Great Plains Studies, Center for


Date of this Version



Published in Great Plains Quarterly 6:1 (Winter 1986). Copyright © 1986 Center for Great Plains Studies, University of Nebraska-Lincoln.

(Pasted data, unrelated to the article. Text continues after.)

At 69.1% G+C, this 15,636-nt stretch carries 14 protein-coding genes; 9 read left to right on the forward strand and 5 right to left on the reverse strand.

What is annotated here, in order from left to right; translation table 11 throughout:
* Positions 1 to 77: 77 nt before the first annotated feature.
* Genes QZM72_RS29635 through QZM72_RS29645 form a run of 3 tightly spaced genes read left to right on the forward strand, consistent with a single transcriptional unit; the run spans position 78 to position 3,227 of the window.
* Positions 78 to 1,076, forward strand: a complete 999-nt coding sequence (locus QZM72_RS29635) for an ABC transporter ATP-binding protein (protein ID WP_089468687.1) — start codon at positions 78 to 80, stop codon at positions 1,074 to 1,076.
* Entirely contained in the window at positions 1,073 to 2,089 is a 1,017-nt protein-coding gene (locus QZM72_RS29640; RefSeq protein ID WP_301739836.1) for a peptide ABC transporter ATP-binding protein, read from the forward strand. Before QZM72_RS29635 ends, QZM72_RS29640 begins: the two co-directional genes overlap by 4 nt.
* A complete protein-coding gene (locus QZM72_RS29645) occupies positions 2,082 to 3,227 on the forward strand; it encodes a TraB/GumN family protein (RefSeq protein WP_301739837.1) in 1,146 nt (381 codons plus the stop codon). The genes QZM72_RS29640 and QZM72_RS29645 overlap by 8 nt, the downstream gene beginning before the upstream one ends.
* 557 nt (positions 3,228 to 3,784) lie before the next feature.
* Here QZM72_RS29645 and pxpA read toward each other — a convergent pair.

In the past twenty years or so the Western American Indians and their conflicts with the white man have become the object of serious historical inquiry. The policies pursued by the United States government have received searching scrutiny, and the study of white men's attitudes toward Indians has become almost a field in itself. The literate public has become aware as never before of the consequences for the Indians of white frontier expansion. What has been needed for some time is a synthesis of the wide range of work being done in the field. Robert Utley is, of course, a long-time scholar in the field. In The Last Days of the Sioux Nation, Frontiersmen in Blue, and Frontier Regulars he has provided what are now standard treatments of the "Ghost Dance" and the military aspect of Indian-white relations. Now he has demonstrated his grasp of the whole field. Instead of the conventional period 1865-1890, he takes the whole stretch of time from the United States' leap to the Pacific in the 1840s to Wounded Knee. At the beginning of the period most Indians west of the Mississippi, though aware of a white presence, still lived in more or less traditional ways. At the end, virtually all were confined on reservations, subject to the will of the federal government.